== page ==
The Ethics of Drone Warfare

New Bern Sun-Journal
January 2, 2014

A philosophy scholar talks about the use of military drones and the potential for a “moral hazard” during the first Rothermel Foundation Lecture of 2014 on Sunday, Jan. 12.

John Kaag, assistant professor of philosophy at the University of Massachusetts, Lowell, is the guest speaker for the 2 p.m. lecture at First Presbyterian Church in New Bern.

His talk is entitled “The Ethics of Drone Warfare.”

Drone warfare has been hotly debated in the media, often on the grounds of strategy or international law, he said.

“Some of the easiest, most habitual things in life can be the most morally suspect. As modern warfare becomes increasingly automated and weaponry becomes increasingly precise, we face this unsettling fact with ever greater frequency,” he said in an advance email on his talk.

Recently, the moral consequences of drones warfare has been a point of discussion.

According to a Rothermel release, Kaag was among the first to focus on these consequences.

Some scholars have argued that the precision of drone use in targeted killing makes the employment of these devices not only morally permissible, but morally obligatory. Kaag argues against this position.

In his writings in the New York Times, Kaag argues that drones constitute what ethicists and economist have called a moral hazard, a situation in which individuals are willing to take morally suspect actions if they do not have to face the consequences of these actions.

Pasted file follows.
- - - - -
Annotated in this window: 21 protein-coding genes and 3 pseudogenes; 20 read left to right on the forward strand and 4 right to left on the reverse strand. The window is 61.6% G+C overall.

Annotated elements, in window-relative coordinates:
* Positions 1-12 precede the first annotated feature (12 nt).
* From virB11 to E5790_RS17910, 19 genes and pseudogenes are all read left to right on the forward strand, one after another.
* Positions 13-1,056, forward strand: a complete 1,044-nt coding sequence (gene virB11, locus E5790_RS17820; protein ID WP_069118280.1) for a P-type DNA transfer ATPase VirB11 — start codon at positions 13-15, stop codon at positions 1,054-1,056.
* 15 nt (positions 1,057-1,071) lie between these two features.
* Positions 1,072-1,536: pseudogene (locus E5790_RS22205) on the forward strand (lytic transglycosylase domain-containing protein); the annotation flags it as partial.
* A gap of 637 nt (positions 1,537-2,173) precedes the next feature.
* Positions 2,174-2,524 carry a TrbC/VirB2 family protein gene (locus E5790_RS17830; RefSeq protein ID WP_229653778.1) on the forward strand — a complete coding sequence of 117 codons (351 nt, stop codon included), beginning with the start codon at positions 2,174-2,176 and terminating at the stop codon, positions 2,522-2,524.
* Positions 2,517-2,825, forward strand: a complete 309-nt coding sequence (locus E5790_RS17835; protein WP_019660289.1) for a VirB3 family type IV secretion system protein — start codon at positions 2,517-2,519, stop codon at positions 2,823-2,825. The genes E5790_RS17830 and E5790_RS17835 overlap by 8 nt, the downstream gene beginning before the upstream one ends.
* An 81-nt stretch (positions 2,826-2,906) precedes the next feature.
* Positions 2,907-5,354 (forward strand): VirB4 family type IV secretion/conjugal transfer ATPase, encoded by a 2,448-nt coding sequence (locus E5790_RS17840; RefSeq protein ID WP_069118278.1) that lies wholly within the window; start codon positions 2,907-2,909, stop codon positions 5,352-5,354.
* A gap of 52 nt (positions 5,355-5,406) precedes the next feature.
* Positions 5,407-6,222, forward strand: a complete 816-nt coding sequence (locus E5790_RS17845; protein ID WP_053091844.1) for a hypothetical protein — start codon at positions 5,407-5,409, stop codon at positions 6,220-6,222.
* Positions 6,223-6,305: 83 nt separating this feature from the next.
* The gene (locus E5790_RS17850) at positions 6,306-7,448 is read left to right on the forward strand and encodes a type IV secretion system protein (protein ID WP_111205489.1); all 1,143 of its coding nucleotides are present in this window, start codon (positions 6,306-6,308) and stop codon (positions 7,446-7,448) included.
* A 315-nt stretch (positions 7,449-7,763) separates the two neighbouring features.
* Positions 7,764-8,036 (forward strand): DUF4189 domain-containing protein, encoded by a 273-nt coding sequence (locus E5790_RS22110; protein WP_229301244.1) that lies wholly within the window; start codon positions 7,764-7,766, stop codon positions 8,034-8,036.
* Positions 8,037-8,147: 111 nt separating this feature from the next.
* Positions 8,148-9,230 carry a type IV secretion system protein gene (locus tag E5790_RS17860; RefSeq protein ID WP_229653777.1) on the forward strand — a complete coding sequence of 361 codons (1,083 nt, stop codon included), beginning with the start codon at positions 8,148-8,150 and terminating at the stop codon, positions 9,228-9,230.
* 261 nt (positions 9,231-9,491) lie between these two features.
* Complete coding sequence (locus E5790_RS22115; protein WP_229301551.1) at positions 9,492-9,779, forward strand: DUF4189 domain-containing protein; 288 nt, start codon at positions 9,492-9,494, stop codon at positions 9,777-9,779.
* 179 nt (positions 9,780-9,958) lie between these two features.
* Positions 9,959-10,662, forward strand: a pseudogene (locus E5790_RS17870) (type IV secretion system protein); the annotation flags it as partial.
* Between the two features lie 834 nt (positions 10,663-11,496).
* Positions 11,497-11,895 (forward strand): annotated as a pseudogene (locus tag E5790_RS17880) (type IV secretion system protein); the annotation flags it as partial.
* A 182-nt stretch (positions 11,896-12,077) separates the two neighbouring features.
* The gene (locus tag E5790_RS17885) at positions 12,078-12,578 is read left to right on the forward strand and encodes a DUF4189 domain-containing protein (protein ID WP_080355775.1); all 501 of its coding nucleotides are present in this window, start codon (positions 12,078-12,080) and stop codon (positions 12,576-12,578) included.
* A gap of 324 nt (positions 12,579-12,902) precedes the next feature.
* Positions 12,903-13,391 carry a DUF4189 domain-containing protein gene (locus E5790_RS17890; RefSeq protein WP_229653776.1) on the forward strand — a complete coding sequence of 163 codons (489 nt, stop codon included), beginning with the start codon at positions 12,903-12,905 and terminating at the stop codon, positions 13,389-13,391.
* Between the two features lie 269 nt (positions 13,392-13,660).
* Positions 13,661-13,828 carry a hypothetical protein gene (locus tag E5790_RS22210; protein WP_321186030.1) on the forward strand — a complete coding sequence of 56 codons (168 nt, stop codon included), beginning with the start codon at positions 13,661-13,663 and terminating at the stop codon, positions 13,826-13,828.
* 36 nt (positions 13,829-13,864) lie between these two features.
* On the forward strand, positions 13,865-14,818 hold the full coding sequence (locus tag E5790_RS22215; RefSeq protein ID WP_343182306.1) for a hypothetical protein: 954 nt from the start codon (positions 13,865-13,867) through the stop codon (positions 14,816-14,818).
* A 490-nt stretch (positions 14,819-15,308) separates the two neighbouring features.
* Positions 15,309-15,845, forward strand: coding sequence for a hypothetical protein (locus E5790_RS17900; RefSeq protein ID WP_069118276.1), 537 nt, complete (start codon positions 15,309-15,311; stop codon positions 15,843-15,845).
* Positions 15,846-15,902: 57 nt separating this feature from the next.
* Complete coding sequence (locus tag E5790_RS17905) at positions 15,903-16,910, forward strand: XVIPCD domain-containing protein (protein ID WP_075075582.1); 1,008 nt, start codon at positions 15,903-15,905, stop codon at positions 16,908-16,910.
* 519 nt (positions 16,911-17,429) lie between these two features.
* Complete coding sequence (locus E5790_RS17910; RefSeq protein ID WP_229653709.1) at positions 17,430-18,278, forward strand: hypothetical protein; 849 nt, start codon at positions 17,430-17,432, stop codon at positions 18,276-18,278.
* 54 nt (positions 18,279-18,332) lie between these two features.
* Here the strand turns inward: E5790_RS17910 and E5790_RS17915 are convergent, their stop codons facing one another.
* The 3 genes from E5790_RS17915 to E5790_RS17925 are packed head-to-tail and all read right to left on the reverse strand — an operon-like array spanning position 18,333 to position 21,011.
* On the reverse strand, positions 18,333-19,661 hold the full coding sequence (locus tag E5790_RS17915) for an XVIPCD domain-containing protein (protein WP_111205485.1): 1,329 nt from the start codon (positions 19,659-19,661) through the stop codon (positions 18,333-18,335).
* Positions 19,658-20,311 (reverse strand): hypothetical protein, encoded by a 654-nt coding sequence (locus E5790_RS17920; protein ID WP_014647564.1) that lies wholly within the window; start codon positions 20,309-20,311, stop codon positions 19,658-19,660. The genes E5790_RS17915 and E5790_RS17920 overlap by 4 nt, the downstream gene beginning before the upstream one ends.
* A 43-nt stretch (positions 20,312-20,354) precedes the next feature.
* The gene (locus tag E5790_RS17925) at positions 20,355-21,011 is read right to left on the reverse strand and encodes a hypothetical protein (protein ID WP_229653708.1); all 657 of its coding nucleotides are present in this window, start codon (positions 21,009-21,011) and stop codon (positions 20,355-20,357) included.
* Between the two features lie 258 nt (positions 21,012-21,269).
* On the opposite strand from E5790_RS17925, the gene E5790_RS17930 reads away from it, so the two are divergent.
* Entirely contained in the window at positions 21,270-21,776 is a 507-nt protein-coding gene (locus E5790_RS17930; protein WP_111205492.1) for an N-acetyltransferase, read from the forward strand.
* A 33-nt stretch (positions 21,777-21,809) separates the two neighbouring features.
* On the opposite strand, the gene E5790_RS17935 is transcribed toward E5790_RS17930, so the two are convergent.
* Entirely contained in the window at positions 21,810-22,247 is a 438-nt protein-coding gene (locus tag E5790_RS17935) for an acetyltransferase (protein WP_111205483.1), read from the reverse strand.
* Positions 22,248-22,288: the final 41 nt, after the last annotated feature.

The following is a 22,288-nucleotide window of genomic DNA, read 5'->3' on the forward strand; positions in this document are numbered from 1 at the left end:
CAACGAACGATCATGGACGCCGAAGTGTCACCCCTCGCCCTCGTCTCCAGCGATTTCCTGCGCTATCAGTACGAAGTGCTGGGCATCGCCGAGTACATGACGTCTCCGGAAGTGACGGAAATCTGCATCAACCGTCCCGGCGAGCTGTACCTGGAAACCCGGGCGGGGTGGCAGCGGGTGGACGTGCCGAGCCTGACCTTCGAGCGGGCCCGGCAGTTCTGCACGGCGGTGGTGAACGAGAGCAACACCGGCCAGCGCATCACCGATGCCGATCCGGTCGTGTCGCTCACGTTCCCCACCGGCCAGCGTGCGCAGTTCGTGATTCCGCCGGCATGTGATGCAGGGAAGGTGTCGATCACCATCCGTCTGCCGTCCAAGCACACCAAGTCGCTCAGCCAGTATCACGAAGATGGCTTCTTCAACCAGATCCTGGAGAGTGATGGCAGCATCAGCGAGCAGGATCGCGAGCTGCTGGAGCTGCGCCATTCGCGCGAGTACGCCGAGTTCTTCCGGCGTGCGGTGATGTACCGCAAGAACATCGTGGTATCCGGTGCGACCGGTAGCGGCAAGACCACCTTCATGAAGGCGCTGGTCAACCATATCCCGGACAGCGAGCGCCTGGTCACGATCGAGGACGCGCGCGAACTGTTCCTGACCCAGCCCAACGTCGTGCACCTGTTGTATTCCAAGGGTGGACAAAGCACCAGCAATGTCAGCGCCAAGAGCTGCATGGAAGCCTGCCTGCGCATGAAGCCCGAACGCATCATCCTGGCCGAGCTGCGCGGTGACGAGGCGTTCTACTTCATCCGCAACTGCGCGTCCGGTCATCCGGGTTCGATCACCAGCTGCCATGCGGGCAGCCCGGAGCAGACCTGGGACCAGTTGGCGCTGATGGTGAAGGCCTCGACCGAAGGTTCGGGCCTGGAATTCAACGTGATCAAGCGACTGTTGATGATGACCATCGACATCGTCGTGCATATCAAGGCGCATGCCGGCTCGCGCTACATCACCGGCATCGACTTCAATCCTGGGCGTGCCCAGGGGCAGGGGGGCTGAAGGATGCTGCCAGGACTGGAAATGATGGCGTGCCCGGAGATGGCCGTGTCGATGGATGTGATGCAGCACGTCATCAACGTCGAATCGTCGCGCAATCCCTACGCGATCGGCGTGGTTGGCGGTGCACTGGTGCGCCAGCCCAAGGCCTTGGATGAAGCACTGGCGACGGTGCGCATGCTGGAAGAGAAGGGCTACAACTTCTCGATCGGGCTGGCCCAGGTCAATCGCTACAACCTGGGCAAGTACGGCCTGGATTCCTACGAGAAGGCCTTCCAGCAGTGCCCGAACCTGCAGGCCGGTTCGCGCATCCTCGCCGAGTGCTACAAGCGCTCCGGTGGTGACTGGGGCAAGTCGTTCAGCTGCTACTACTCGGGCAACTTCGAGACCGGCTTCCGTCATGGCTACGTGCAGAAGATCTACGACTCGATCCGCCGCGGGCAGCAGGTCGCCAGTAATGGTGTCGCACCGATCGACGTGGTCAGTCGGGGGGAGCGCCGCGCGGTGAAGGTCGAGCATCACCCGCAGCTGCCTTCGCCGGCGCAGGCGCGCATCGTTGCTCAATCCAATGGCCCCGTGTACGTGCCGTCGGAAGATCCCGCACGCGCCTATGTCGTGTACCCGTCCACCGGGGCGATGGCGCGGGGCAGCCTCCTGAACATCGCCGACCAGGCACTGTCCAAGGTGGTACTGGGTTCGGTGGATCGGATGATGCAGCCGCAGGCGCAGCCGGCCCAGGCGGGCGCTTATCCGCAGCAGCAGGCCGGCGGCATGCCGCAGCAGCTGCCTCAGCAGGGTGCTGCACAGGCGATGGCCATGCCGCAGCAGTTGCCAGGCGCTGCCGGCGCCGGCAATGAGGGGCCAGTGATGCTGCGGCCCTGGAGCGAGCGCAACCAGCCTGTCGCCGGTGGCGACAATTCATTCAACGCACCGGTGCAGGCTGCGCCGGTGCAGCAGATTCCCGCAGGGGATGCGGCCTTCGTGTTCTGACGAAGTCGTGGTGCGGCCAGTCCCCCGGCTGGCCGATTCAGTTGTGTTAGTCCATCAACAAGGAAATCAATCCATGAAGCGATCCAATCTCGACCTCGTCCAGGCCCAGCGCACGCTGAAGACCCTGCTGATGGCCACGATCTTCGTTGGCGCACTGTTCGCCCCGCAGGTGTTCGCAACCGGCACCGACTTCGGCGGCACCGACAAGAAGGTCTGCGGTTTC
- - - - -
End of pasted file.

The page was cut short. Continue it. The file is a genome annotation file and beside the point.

According to the release, “The moral burden has always been placed on soldiers and commanders in warfare, but as battles are increasingly fought from remote positions, this burden cannot be shouldered with greater awareness and responsibility.”

Kaag has extended this point — focusing on the moral burden of U.S. citizens in regard to this type of warfare — arguing that the use of drones in signature strikes stands to undermine the democratic accountability of modern liberal democracies.

The Rothermel Foundation was originally funded by a bequest from Amel Rothermel of New Bern.

The endowment is administered as a fund of First Presbyterian Church of New Bern. The Foundation is governed by an ecumenical board of trustees, appointed by the Session of First Presbyterian Church in consultation with the ministers of congregations represented on the board.

Contributions to the endowment are accepted from the public.

The foundation has a board that includes members from First Presbyterian Church, Christ Episcopal Church, Temple B’Nai Sholem, Centenary United Methodist Church, Garber United Methodist Church, St. Andrew Lutheran Church, First Baptist Church and St. Paul Catholic Church.

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